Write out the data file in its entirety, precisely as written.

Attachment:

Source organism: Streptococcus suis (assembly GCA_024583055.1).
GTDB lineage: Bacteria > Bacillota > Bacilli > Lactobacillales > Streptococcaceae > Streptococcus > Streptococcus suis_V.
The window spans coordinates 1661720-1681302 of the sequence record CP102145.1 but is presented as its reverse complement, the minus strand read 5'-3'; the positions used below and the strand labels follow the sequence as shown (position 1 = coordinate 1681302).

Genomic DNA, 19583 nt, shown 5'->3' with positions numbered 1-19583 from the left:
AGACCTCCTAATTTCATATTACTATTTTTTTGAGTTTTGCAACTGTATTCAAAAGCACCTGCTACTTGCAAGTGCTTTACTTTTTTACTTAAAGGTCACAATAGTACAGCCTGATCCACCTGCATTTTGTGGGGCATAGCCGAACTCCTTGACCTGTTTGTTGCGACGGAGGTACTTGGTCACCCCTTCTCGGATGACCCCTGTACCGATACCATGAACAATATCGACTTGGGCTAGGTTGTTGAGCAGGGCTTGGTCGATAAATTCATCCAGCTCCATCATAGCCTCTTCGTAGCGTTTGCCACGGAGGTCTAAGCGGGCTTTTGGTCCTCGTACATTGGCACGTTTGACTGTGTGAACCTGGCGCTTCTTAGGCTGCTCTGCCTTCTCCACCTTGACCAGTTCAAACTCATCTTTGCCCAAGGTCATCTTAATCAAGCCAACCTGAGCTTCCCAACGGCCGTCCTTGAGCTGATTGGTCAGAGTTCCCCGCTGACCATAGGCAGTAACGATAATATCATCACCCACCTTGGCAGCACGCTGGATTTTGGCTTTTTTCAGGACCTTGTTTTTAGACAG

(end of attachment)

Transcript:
Source organism: Streptococcus suis (assembly GCA_024583055.1).
GTDB lineage: Bacteria > Bacillota > Bacilli > Lactobacillales > Streptococcaceae > Streptococcus > Streptococcus suis_V.
The window spans coordinates 1661720-1681302 of the sequence record CP102145.1 but is presented as its reverse complement, the minus strand read 5'-3'; the positions used below and the strand labels follow the sequence as shown (position 1 = coordinate 1681302).

Genomic DNA, 19583 nt, shown 5'->3' with positions numbered 1-19583 from the left:
AGACCTCCTAATTTCATATTACTATTTTTTTGAGTTTTGCAACTGTATTCAAAAGCACCTGCTACTTGCAAGTGCTTTACTTTTTTACTTAAAGGTCACAATAGTACAGCCTGATCCACCTGCATTTTGTGGGGCATAGCCGAACTCCTTGACCTGTTTGTTGCGACGGAGGTACTTGGTCACCCCTTCTCGGATGACCCCTGTACCGATACCATGAACAATATCGACTTGGGCTAGGTTGTTGAGCAGGGCTTGGTCGATAAATTCATCCAGCTCCATCATAGCCTCTTCGTAGCGTTTGCCACGGAGGTCTAAGCGGGCTTTTGGTCCTCGTACATTGGCACGTTTGACTGTGTGAACCTGGCGCTTCTTAGGCTGCTCTGCCTTCTCCACCTTGACCAGTTCAAACTCATCTTTGCCCAAGGTCATCTTAATCAAGCCAACCTGAGCTTCCCAACGGCCGTCCTTGAGCTGATTGGTCAGAGTTCCCCGCTGACCATAGGCAGTAACGATAATATCATCACCCACCTTGGCAGCACGCTGGATTTTGGCTTTTTTCAGGACCTTGTTTTTAGACAG